Somewhere Beyond the Sea

 


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My friends have birthdays every year, and still I can never seem to get myself together in time to give them a meaningful gift on time. This year the stars aligned to make me think of a journal idea for my friend and remember her birthday was coming up. Technically, more dilly-dallying was done than was allowed for in the original plan, but planning and assembly still wrapped up just in time.

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I feel this is my best journal to date, but even still there were things to learn. Over stuffing is my biggest problem, and I thought I’d gotten the best of myself by using 30 pages—about 1/2 of previous journals. What I failed to account for was how bulky many of my page plans were, and the book ended up quite full. I’ve been sewing together signatures and then creating the pages, but in the future I’ll make all of the pages first, and then see what kind of binding is required.

I was worried working around a central theme would feel limiting, and come out pretentious or cheesy.The theme—a hierarchy of mermaids, followed by kitsch, comics, and surrealism—ended up really helping in keeping me focused. I may try other some other themes if any good ones come to mind. The journal of a vampire hunter always seemed mysterious and enticing, maybe I’ll queue up some Bram Stoker and Vampire Hunter D to get the ideas flowing!

I’ve never really cared for things about the things I like, rather I’d prefer them to be from the things I like. Examp,e: I wouldn’t want a a poster of Hannibal Lecter so much as a mask like the one he wears in Silence of the Lambs. In that same vein, I tried to make this journal less about mermaids, and more like a mermaid’s own journal. I used trinkets that would likely be common pretties for merfolk; sharks teeth, pearls, gold doubloons.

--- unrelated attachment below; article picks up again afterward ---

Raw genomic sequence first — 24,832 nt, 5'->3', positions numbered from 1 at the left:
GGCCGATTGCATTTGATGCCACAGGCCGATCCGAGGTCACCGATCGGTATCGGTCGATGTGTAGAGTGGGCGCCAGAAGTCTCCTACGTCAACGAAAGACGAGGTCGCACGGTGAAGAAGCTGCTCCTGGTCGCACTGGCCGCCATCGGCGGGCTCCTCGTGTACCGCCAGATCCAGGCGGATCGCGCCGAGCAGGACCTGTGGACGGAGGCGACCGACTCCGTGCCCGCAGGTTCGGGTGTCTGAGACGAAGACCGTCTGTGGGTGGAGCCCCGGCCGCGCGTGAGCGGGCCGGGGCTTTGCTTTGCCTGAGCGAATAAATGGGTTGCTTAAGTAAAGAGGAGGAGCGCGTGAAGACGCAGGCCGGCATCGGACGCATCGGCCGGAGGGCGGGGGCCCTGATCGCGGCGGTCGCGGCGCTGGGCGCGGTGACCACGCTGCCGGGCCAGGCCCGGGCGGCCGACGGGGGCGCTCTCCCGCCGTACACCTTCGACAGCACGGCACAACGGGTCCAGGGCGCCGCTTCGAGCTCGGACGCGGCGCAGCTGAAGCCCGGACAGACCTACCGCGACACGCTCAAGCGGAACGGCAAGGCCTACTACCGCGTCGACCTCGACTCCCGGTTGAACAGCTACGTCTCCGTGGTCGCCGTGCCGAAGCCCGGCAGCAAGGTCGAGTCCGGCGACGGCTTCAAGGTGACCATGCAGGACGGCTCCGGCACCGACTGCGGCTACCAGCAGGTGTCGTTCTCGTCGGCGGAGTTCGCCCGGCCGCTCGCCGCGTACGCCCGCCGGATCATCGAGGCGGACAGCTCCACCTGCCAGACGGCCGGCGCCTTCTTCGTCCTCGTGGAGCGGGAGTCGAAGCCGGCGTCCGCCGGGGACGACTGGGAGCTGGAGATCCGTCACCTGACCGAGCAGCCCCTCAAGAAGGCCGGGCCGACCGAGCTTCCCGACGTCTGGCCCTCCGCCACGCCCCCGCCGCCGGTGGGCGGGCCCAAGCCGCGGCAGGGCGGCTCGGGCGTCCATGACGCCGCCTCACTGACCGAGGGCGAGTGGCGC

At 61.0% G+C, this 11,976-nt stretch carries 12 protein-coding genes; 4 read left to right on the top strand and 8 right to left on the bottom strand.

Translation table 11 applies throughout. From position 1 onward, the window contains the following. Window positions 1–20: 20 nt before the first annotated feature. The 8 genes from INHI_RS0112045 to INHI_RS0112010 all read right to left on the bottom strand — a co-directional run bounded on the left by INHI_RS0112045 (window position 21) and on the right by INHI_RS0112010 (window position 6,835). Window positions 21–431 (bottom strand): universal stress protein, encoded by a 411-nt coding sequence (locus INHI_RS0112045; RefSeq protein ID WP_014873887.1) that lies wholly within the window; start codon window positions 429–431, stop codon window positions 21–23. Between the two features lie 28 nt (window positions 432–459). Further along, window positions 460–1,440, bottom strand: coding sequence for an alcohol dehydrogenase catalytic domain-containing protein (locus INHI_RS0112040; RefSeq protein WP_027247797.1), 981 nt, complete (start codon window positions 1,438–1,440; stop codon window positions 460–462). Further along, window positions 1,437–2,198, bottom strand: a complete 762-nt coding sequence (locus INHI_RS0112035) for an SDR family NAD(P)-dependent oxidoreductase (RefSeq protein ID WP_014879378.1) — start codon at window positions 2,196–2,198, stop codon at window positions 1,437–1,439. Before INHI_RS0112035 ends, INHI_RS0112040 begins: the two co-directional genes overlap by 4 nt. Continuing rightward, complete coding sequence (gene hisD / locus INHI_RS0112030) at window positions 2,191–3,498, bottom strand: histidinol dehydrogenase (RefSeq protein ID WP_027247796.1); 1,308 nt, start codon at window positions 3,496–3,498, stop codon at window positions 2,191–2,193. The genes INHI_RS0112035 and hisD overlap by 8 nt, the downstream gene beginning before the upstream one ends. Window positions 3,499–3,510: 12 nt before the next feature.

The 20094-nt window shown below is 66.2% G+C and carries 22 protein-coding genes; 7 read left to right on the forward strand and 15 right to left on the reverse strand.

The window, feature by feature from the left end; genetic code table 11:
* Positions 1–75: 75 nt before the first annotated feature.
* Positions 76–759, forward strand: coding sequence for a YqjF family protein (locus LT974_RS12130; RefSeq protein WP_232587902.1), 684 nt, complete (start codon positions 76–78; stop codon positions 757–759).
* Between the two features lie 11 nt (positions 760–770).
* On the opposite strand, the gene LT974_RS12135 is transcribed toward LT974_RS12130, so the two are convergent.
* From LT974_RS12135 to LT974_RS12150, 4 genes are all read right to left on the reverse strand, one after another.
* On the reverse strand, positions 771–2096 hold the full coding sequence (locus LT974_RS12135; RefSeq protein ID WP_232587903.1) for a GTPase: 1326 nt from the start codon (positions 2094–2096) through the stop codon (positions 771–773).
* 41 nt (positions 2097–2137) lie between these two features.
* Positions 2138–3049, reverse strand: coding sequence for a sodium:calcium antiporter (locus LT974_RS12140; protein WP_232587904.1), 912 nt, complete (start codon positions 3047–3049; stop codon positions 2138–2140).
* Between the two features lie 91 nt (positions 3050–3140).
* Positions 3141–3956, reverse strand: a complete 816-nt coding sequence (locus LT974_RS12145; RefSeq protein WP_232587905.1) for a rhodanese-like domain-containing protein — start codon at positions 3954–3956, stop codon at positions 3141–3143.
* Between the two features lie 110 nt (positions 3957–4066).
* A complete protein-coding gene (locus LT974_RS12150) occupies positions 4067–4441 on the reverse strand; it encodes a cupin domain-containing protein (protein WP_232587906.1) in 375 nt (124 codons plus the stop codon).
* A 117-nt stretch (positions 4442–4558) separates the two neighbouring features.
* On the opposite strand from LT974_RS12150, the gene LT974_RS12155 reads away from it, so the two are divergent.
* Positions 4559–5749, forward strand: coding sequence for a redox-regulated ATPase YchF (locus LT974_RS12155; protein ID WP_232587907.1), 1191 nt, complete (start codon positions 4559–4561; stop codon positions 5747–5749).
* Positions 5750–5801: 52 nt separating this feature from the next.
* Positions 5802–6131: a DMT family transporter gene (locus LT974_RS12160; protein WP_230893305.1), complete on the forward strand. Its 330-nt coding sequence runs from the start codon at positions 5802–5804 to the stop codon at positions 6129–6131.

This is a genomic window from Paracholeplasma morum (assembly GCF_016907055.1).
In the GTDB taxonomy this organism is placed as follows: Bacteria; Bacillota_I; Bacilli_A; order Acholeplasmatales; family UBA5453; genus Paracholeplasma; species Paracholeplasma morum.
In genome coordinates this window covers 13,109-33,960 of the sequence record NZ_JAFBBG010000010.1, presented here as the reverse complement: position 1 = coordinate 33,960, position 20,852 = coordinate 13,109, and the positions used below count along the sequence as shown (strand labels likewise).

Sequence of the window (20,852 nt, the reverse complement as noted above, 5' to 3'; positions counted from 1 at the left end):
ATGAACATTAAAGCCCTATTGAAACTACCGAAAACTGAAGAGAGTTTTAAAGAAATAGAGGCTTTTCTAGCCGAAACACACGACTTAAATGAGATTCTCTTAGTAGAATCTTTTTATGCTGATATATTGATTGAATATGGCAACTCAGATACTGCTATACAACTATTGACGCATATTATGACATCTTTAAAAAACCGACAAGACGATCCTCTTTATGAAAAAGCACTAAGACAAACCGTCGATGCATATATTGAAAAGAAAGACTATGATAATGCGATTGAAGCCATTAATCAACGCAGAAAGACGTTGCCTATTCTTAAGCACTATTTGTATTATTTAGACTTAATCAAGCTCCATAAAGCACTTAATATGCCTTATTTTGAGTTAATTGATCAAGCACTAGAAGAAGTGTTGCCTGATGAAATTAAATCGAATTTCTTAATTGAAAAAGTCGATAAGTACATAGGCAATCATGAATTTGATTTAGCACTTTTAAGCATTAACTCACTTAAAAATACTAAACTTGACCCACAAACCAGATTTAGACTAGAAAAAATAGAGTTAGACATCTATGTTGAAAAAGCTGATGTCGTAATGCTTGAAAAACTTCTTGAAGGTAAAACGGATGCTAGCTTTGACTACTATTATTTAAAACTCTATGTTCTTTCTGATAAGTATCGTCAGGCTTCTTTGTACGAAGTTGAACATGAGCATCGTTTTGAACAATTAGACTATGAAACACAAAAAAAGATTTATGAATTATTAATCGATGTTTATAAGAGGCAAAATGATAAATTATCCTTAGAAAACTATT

Compasses, locks, scraps of fabric, waterlogged paper and documents; detritus from sunken ships.

I got got to use some great little pieces I’ve been holding onto for a long time. That cutie turtle in the spine was a magnet of my mom’s from before I was born, and has been on my fridge my entire life. I feel like it’s important to include ingredients that are dear to me whenever I make any kind of assemblage project. It helps keep me connected until it’s over.

Vintage seafood recipe cards from a 50’s Betty Crocker collection. What else would mermaids eat?

The sea conjures images of tangled seaweed, vividly colored corals and fishes, and the night sky. What could be more magical than drifting on warm, tropical waters, and looking up into the heavens without a ounce of light pollution to obscure a single glimmering dot in the sky? Pirates and sailors would, no doubt, try to impress any mermaids they encountered with their knowledge of the constellations.

I tried to strike a balance between dressing up the pages, and leaving enough space for photos and embellishments. There are a couple hidden reoccurring themes as well!

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This is my favorite page! Messages in bottles were the first thing to come to mind when thinking of mermaids, and it was a lot of fun translating that to a journal page. The scroll is removable for secrets.

                                            Photo frames galore

Most pages have a tab, and there are lots of journaling tags. Two pages feature baggies for storing treasures.

The chains page is another way to attach and store keepsakes.

The center pages are fabric. I always end up with buttons, pins, and fabrics to include in my scrapbooks and am always challenged as to attaching them. I wrapped several safety pins with thread, and made a little charm for one. The large, lacy circle has a felt back with a brooch pin. The metal disc reminded me of a ship’s wheel, and I oriented it north-northwest (it’s one of my favorite Shakespeare lines) on the lace.

Like every journal so far, a hundred ideas flooded me the moment I finished. Every one should get better and better. I feel like I’m nearly ready to sell a few!

What would you want in a keepsake journal like this?

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